Personal disposable income jumped 1% after adjusting for inflation in December. A drop in prices at the pump were aided by subsidies paid to farmers to compensate for retaliation on tariffs.
Personal consumption expenditures plummeted 0.6% during the month. November gains were revised up, but didn’t change the smaller slice of consumer spending captured in the retail sales data, which was ugly. Losses were widespread with declines in all categories of spending, including services. The data is still consistent with the 2.8% gain in consumer spending that we saw in the fourth quarter GDP. It just tells us that much of the quarterly strength was front loaded.
Delays due to the government shutdown meant that we also got a partial report for January. Only the income data was released; it was not pretty. Disposable personal income dropped 0.2% before adjusting for inflation, which has yet to be calculated. The government shutdown, delays in the next round of subsidies to farmers, and a loss in dividend and interest income were the primary reasons for that weakness. Manufacturing income also dropped slightly, tracking with the drop in production during the month. The polar vortex disrupted the supply chain, forcing some plant closures.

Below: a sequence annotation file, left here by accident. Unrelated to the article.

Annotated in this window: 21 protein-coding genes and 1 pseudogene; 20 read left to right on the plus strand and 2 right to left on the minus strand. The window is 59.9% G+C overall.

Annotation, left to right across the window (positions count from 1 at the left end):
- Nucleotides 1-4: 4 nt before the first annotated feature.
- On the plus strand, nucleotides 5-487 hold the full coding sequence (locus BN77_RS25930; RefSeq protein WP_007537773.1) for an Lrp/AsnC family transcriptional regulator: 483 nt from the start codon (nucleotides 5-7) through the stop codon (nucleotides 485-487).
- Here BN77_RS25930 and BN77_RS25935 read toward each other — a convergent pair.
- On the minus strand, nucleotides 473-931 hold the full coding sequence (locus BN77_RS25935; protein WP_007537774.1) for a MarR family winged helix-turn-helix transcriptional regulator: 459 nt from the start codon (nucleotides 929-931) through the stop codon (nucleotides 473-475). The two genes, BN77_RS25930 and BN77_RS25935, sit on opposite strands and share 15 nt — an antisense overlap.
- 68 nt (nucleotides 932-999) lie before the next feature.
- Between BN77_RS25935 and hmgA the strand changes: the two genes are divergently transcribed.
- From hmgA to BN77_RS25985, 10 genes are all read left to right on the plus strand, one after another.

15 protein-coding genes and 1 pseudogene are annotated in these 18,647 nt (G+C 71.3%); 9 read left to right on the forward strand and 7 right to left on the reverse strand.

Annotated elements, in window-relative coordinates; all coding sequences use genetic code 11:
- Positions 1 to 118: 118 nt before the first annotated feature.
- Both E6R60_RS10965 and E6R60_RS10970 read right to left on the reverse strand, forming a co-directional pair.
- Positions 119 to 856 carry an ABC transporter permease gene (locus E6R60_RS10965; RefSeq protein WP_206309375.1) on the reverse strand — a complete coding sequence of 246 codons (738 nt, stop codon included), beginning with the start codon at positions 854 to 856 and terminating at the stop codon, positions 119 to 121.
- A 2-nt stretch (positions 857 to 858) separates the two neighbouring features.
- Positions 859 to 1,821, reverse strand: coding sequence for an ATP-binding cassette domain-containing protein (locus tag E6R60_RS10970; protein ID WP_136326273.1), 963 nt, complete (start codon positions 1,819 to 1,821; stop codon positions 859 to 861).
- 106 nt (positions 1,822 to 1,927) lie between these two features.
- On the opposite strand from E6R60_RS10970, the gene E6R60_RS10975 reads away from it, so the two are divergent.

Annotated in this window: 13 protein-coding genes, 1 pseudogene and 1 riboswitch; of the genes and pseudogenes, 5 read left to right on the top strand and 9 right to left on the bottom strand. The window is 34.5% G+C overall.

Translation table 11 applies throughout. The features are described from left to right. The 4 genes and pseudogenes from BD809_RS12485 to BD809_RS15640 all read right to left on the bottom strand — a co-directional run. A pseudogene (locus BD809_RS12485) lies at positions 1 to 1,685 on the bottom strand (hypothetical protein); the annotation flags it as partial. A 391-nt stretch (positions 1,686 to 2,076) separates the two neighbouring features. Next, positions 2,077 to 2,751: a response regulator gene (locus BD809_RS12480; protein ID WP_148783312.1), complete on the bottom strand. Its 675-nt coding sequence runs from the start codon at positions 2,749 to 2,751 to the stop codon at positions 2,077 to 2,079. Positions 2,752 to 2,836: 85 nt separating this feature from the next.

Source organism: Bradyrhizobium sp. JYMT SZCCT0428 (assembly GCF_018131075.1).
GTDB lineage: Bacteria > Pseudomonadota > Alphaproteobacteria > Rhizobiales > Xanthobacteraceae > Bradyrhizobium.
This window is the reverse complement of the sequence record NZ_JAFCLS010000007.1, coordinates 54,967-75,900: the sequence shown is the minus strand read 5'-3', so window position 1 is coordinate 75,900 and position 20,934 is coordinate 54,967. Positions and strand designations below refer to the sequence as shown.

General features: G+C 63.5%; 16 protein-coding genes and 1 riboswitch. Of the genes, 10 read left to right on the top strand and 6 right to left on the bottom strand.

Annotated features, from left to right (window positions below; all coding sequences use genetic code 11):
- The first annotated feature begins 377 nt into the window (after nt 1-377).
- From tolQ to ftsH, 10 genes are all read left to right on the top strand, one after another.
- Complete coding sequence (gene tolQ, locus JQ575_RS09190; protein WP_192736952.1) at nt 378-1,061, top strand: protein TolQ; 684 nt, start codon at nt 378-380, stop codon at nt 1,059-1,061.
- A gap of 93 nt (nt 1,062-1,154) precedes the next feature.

The personal consumption expenditure (PCE) deflator, which better tracks inflation than the CPI, rose a negligible 0.1%. That takes the year-on-year read on inflation down to 1.7%. Lower prices at the pump is a large factor and is now reversing. The core PCE (excluding food and energy) rose 0.2%, and stabilized at a 1.9% year-over-year pace, the same as November, and a bit higher from October’s low of 1.8%.
The Fed targets the PCE measure of inflation at 2%; we are still below that giving the Fed latitude to pause and step to the sidelines in 2019. Given how long we have undershot the Fed’s target, the Fed would actually tolerate slightly higher inflation than the 2% for a period.
Today’s data confirms that consumers pulled back in December, after spending much more earlier in the quarter. Preliminary data on January was weak as well. Good news is many of the factors that held us back in January are transitory, and consumer attitudes have improved significantly since the government reopened and the markets have stabilized.
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